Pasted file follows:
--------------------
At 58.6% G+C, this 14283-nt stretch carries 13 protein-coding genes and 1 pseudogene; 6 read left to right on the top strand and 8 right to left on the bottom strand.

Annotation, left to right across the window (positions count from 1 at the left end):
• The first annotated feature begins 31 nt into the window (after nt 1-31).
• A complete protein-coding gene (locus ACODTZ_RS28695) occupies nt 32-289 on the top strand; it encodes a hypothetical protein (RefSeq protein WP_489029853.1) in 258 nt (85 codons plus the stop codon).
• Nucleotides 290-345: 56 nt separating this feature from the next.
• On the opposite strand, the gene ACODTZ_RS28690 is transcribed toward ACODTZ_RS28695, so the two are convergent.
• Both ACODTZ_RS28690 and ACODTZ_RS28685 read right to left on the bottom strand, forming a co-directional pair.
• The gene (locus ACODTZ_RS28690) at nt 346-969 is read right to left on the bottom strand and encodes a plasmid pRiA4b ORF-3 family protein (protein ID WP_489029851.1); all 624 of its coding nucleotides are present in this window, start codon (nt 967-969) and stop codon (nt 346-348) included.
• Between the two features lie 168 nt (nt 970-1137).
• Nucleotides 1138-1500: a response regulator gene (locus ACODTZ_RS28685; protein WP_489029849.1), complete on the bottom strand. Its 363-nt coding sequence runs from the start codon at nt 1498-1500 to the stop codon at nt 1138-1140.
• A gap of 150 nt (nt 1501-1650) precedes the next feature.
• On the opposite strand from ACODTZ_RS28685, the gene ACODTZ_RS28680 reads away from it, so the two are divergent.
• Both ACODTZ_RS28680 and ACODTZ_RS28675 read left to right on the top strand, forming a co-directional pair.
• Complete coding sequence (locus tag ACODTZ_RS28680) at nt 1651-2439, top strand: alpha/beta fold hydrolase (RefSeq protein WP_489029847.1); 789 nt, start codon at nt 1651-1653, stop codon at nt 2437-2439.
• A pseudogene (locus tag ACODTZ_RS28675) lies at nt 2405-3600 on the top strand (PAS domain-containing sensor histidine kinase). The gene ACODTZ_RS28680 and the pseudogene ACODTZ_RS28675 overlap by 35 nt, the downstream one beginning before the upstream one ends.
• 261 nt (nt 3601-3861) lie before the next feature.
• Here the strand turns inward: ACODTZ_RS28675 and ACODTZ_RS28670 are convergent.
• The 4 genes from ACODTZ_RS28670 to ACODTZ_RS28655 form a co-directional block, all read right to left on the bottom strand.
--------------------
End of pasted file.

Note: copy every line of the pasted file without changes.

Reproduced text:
At 58.6% G+C, this 14283-nt stretch carries 13 protein-coding genes and 1 pseudogene; 6 read left to right on the top strand and 8 right to left on the bottom strand.

Annotation, left to right across the window (positions count from 1 at the left end):
• The first annotated feature begins 31 nt into the window (after nt 1-31).
• A complete protein-coding gene (locus ACODTZ_RS28695) occupies nt 32-289 on the top strand; it encodes a hypothetical protein (RefSeq protein WP_489029853.1) in 258 nt (85 codons plus the stop codon).
• Nucleotides 290-345: 56 nt separating this feature from the next.
• On the opposite strand, the gene ACODTZ_RS28690 is transcribed toward ACODTZ_RS28695, so the two are convergent.
• Both ACODTZ_RS28690 and ACODTZ_RS28685 read right to left on the bottom strand, forming a co-directional pair.
• The gene (locus ACODTZ_RS28690) at nt 346-969 is read right to left on the bottom strand and encodes a plasmid pRiA4b ORF-3 family protein (protein ID WP_489029851.1); all 624 of its coding nucleotides are present in this window, start codon (nt 967-969) and stop codon (nt 346-348) included.
• Between the two features lie 168 nt (nt 970-1137).
• Nucleotides 1138-1500: a response regulator gene (locus ACODTZ_RS28685; protein WP_489029849.1), complete on the bottom strand. Its 363-nt coding sequence runs from the start codon at nt 1498-1500 to the stop codon at nt 1138-1140.
• A gap of 150 nt (nt 1501-1650) precedes the next feature.
• On the opposite strand from ACODTZ_RS28685, the gene ACODTZ_RS28680 reads away from it, so the two are divergent.
• Both ACODTZ_RS28680 and ACODTZ_RS28675 read left to right on the top strand, forming a co-directional pair.
• Complete coding sequence (locus tag ACODTZ_RS28680) at nt 1651-2439, top strand: alpha/beta fold hydrolase (RefSeq protein WP_489029847.1); 789 nt, start codon at nt 1651-1653, stop codon at nt 2437-2439.
• A pseudogene (locus tag ACODTZ_RS28675) lies at nt 2405-3600 on the top strand (PAS domain-containing sensor histidine kinase). The gene ACODTZ_RS28680 and the pseudogene ACODTZ_RS28675 overlap by 35 nt, the downstream one beginning before the upstream one ends.
• 261 nt (nt 3601-3861) lie before the next feature.
• Here the strand turns inward: ACODTZ_RS28675 and ACODTZ_RS28670 are convergent.
• The 4 genes from ACODTZ_RS28670 to ACODTZ_RS28655 form a co-directional block, all read right to left on the bottom strand.